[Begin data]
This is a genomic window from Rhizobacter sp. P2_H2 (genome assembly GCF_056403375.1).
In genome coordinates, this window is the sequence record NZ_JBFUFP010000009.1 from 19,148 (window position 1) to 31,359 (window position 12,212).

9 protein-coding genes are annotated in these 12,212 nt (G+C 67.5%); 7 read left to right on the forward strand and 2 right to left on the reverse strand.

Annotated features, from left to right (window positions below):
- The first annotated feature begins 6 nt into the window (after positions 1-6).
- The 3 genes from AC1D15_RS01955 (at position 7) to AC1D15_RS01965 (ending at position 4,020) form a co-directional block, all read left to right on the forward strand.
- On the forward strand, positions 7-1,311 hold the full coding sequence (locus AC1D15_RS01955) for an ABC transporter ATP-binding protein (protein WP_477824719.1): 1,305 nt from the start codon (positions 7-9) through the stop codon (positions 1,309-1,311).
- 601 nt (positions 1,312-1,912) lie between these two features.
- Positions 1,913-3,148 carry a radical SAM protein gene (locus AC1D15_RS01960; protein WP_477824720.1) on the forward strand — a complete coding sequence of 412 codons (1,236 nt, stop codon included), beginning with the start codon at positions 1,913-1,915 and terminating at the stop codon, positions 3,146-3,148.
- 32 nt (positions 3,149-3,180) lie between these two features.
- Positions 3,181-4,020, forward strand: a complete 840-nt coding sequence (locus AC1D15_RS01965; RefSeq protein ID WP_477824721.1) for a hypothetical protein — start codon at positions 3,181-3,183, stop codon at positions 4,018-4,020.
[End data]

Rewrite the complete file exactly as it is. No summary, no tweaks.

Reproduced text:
This is a genomic window from Rhizobacter sp. P2_H2 (genome assembly GCF_056403375.1).
In genome coordinates, this window is the sequence record NZ_JBFUFP010000009.1 from 19,148 (window position 1) to 31,359 (window position 12,212).

9 protein-coding genes are annotated in these 12,212 nt (G+C 67.5%); 7 read left to right on the forward strand and 2 right to left on the reverse strand.

Annotated features, from left to right (window positions below):
- The first annotated feature begins 6 nt into the window (after positions 1-6).
- The 3 genes from AC1D15_RS01955 (at position 7) to AC1D15_RS01965 (ending at position 4,020) form a co-directional block, all read left to right on the forward strand.
- On the forward strand, positions 7-1,311 hold the full coding sequence (locus AC1D15_RS01955) for an ABC transporter ATP-binding protein (protein WP_477824719.1): 1,305 nt from the start codon (positions 7-9) through the stop codon (positions 1,309-1,311).
- 601 nt (positions 1,312-1,912) lie between these two features.
- Positions 1,913-3,148 carry a radical SAM protein gene (locus AC1D15_RS01960; protein WP_477824720.1) on the forward strand — a complete coding sequence of 412 codons (1,236 nt, stop codon included), beginning with the start codon at positions 1,913-1,915 and terminating at the stop codon, positions 3,146-3,148.
- 32 nt (positions 3,149-3,180) lie between these two features.
- Positions 3,181-4,020, forward strand: a complete 840-nt coding sequence (locus AC1D15_RS01965; RefSeq protein ID WP_477824721.1) for a hypothetical protein — start codon at positions 3,181-3,183, stop codon at positions 4,018-4,020.